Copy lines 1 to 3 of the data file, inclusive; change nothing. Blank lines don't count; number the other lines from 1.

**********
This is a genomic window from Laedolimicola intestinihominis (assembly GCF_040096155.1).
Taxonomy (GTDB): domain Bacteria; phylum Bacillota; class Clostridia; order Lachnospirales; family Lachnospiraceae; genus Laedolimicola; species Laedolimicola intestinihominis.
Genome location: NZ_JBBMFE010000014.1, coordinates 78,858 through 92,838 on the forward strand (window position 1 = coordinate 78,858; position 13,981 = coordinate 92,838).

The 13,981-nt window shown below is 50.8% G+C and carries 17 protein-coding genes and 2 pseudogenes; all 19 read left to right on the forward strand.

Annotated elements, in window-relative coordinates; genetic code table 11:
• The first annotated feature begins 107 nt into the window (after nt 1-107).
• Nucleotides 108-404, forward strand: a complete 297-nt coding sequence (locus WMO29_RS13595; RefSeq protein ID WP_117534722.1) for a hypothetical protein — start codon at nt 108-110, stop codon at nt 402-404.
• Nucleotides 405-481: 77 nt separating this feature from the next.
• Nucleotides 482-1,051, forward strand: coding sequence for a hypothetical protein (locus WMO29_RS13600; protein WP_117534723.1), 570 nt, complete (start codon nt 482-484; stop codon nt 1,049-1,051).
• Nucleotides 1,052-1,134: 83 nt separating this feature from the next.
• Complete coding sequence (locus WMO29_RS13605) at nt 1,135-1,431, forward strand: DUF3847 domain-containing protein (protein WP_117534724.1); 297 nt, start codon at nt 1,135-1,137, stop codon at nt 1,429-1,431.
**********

This is a genomic window from Laedolimicola intestinihominis (assembly GCF_040096155.1).
Taxonomy (GTDB): domain Bacteria; phylum Bacillota; class Clostridia; order Lachnospirales; family Lachnospiraceae; genus Laedolimicola; species Laedolimicola intestinihominis.
Genome location: NZ_JBBMFE010000014.1, coordinates 78,858 through 92,838 on the forward strand (window position 1 = coordinate 78,858; position 13,981 = coordinate 92,838).